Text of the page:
Tips

Ugly photos Instagram scam: What is it and how to avoid it?

Welcome to the new age ‘Ugly photo’ scam. A number of users have expressed concern about their Instagram account being hacked after receiving a DM from a person in their follower’s list. Read on to learn what the Ugly photo scam is, and how to avoid it.

What is the ‘Ugly photo’ scam on Instagram?

Ok first off, if you receive a DM from anyone, even a close friend, telling you that your pictures are being used, be alert! The scam works by hacking your account when you input your password into a third-party site. The fake account then uses your personal account to send out DMs to your followers bringing them to the site where they input their password.

The DM with the following message, ‘Have you seen what they have done to your photos’ also contains a link that takes you to a site where you must sign in with your Instagram credentials. When you enter, you will be greeted by pop-up ads, which is an immediate trigger, since Instagram does not have pop-up ads.

What kind of messages are spammers using?

Spammers are using a set of various click-bait messages. The messages seem to be targeted directly at you and will imply that your photos are now being misused illegally. The message will compel you to click on the included link to access this photo gallery but will end up stealing your login credentials instead.

Some of the common messages used by these scams that you should be wary of have been listed below.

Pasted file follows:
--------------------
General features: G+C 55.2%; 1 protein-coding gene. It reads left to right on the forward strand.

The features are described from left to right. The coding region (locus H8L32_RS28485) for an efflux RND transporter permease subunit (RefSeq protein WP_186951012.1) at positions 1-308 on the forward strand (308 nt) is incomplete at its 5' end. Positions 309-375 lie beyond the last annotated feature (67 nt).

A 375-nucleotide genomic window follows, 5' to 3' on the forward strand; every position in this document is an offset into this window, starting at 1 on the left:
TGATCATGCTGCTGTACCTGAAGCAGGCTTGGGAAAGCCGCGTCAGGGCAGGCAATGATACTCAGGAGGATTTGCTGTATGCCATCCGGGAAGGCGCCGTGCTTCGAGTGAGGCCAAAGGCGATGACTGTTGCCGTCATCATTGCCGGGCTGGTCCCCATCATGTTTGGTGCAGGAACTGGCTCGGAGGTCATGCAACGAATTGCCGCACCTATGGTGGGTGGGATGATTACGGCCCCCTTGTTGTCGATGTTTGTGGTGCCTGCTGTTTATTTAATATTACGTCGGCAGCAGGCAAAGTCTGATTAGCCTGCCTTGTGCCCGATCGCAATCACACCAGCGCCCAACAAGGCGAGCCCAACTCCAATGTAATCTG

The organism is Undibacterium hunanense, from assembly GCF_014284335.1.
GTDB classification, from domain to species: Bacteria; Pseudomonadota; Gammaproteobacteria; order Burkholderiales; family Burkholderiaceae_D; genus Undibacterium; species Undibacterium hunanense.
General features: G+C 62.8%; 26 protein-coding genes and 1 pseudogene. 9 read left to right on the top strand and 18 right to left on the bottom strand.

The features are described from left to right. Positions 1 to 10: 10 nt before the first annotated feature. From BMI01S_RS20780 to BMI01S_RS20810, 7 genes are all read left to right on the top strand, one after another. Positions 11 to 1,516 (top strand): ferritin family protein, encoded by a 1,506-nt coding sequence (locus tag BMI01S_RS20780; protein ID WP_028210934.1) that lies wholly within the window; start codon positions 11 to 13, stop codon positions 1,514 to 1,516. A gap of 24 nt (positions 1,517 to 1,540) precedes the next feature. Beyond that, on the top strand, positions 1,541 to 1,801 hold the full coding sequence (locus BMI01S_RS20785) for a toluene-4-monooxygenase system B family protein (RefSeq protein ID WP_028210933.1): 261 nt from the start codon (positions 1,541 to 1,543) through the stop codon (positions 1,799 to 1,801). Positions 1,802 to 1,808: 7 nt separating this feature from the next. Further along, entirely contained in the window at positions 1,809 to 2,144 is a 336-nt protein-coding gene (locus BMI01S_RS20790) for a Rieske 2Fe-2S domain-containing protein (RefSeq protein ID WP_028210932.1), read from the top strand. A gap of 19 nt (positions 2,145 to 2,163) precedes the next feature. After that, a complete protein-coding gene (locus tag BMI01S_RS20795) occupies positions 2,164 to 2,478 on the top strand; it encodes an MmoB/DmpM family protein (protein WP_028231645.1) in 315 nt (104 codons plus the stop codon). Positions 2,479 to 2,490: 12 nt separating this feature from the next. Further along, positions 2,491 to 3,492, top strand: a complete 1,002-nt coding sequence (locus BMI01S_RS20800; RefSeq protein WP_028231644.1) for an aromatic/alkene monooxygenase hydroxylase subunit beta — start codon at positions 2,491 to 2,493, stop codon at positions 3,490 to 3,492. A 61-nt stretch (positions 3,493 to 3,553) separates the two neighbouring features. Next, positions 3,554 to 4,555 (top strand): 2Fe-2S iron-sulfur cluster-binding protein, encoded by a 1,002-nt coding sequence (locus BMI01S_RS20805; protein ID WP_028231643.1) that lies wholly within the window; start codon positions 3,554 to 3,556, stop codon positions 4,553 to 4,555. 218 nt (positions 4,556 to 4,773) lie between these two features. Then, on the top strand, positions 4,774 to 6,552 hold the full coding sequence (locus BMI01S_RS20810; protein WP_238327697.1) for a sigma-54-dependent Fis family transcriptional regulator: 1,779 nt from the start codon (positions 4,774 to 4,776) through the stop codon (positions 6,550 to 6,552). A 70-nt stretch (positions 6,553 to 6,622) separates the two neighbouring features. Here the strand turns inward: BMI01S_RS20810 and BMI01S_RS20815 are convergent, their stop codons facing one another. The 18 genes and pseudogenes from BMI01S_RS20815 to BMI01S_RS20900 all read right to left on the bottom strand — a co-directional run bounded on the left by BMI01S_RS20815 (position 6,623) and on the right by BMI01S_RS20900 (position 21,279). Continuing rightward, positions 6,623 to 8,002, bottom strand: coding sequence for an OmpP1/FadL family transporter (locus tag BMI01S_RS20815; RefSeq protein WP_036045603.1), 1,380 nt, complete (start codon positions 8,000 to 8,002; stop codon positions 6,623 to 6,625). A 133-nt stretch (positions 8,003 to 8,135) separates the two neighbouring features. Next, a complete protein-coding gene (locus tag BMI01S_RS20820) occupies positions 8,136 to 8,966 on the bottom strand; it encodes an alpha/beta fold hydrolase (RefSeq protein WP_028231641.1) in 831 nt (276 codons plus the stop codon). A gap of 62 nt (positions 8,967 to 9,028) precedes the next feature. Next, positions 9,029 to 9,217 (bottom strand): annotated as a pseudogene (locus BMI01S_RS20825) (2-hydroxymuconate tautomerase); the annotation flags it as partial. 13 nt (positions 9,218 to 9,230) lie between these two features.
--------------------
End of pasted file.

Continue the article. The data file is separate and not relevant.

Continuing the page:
• ‘Look, they are right at the top!’
  • ‘did you see what they did with your pictures Instagram!’
  • ‘ugly photos Instagram 23.9 million followers’
  • ‘Yo, you are in this Ugly gallery man’
  • ‘Hey, your photo was included in the Top 1000 Ugly Photos!’

In the end, you should be aware that any Ugly Photo scam on Instagram will get you to click on a third party link by playing on your insecurities. You should not succumb to your curiosity and instead avoid visiting any ugli photos/ugly gallery links via Instagram.

What to do if you have fallen for the scam?

If you have input your Instagram credentials into an unknown third-party site, the first thing you want to do is change your password! If you use the same password for different sites, you should change those passwords too. For help, see the guide below on how to change your Instagram password.

Next, check your DMs to see if any messages have been sent from your account. If there are, immediately let those people know that your account was hacked and advise them to not to click on the link.

How to avoid scams

As a general rule of thumb, you should never click on unknown or suspicious links. If you do receive the Instagram scam in your DM, immediately let the person know (who sent it), that their account might be hacked.

With regard to passwords, it is never a good idea to keep the same password for different sites, since a hacker would simply need one account password, to access all your other accounts.

Also, do not input your password into third-party suspicious sites. For example, avoid a website that looks like Instagram but does not have the official Instagram address (https://www.instagram.com).

It’s a good idea to check out Instagram’s own page on this to gather more info on avoiding scams.

How to change your password on Instagram

If you want to change your Instagram password, follow this simple guide below. It is also advised that you change your password every one to three months.

To change your Instagram password, launch the app, and go to your profile page by tapping your profile picture in the bottom right corner.

Now tap the hamburger button (three lines) in the top right corner and select ‘Settings’.

Go to Security > Password. Here you must first input your old password, and then the new one that you would like to change it too.

Related: How to create a strong password that you can remember easily

We hope this article helped! Remember, do not click on any unknown or suspicious links. Let us know if you need any assistance with the same, in the comments below. 

Related: